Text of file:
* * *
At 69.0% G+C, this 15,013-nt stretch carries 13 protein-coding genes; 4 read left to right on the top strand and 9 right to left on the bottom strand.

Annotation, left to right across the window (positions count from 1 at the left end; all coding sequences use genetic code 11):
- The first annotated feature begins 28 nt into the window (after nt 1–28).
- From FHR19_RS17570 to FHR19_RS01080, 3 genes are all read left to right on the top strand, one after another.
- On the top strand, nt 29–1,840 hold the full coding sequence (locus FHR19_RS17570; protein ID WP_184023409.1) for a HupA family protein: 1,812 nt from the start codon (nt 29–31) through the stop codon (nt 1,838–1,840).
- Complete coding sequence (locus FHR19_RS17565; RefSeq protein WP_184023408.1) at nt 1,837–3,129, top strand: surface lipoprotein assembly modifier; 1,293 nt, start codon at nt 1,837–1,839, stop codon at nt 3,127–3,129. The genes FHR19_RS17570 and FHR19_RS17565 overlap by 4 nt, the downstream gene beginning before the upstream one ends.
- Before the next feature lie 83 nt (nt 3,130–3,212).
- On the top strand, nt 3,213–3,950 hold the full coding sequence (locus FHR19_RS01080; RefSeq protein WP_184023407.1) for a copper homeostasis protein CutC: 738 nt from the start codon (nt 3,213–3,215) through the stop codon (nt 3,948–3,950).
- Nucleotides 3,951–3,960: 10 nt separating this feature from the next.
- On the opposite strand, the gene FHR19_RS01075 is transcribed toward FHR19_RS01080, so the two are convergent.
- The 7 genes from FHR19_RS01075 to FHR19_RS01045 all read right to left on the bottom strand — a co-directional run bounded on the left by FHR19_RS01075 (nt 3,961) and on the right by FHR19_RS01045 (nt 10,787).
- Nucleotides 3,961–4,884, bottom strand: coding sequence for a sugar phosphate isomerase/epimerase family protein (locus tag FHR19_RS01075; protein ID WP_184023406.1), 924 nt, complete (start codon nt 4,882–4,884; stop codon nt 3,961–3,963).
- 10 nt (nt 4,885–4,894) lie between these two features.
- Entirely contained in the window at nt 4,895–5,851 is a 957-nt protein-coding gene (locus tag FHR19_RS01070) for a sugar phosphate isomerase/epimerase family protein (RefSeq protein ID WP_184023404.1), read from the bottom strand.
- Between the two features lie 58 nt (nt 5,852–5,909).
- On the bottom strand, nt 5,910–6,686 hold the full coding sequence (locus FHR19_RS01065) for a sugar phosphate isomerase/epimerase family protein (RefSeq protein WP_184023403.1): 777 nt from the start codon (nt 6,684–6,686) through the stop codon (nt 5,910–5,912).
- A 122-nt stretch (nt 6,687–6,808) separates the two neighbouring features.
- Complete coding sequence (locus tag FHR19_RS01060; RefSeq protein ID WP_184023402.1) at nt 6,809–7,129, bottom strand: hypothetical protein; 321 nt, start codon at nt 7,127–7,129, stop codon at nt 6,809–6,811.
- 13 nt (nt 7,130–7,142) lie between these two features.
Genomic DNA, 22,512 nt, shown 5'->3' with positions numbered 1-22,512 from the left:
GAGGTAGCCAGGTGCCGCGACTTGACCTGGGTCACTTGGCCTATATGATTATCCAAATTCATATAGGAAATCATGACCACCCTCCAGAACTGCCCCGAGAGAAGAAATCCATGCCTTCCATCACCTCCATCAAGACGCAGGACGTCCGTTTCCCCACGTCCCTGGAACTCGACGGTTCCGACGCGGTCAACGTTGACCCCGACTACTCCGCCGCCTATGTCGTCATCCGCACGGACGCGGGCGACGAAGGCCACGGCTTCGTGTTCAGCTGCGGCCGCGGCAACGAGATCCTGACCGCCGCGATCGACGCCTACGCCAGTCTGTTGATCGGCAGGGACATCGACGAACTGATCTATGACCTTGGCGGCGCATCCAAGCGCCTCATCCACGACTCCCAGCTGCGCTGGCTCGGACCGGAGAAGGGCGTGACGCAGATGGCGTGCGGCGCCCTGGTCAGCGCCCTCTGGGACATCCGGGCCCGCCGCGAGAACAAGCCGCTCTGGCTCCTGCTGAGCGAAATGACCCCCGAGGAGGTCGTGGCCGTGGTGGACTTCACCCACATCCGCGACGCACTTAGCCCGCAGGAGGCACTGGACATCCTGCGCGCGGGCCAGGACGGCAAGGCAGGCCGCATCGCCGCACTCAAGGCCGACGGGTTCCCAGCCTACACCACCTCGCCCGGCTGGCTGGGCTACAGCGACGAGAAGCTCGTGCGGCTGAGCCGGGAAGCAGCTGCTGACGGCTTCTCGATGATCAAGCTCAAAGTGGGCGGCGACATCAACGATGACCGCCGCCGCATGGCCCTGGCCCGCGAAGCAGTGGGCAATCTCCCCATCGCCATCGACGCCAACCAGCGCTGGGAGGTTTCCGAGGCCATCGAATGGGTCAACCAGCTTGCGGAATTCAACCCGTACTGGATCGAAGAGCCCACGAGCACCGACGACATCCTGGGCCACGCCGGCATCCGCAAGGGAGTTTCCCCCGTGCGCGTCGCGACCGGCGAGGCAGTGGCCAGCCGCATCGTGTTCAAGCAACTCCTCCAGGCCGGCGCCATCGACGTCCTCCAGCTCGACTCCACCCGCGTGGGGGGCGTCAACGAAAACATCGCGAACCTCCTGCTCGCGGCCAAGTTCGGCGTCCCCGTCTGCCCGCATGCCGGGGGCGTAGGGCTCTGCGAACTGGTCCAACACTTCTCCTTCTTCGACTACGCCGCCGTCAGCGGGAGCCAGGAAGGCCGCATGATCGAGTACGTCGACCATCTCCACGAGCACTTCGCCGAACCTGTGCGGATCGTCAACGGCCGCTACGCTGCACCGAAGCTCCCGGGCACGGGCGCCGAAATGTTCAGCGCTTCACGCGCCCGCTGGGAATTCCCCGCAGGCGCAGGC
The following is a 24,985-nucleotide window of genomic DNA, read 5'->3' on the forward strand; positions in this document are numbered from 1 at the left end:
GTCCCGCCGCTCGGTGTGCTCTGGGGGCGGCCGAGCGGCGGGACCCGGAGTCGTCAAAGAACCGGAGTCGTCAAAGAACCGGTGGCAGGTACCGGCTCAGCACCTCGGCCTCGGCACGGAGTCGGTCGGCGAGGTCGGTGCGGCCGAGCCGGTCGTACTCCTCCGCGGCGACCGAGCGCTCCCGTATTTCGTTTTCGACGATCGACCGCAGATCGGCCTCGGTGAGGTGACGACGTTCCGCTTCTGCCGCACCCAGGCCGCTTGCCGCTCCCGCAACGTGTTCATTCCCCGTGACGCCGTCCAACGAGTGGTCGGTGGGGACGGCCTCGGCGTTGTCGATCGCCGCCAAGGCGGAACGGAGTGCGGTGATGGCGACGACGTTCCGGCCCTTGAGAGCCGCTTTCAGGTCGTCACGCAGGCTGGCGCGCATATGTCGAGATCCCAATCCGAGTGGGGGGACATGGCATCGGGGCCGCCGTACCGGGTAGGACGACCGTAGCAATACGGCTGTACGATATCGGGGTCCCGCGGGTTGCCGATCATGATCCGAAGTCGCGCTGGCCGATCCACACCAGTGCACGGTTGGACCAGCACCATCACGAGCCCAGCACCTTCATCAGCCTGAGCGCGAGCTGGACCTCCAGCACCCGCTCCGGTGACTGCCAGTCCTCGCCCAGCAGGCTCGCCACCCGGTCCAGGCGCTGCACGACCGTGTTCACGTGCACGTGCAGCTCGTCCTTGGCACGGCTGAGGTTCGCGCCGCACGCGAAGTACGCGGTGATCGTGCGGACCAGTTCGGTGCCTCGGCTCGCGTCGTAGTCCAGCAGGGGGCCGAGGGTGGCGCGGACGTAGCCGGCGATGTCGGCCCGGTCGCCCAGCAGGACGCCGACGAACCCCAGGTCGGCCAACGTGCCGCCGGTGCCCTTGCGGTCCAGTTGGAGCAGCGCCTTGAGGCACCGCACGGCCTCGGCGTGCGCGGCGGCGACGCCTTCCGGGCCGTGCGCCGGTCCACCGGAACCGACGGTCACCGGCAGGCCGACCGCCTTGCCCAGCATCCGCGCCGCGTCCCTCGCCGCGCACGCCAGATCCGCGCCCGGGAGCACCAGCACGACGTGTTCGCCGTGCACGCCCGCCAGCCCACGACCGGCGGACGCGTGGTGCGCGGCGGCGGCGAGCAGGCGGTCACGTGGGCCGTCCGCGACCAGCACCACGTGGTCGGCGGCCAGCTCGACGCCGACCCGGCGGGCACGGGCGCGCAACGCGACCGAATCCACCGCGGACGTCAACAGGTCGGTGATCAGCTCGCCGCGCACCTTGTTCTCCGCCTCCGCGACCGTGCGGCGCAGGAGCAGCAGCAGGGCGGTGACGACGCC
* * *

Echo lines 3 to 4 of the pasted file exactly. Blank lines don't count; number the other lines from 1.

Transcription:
- The first annotated feature begins 28 nt into the window (after nt 1–28).
- From FHR19_RS17570 to FHR19_RS01080, 3 genes are all read left to right on the top strand, one after another.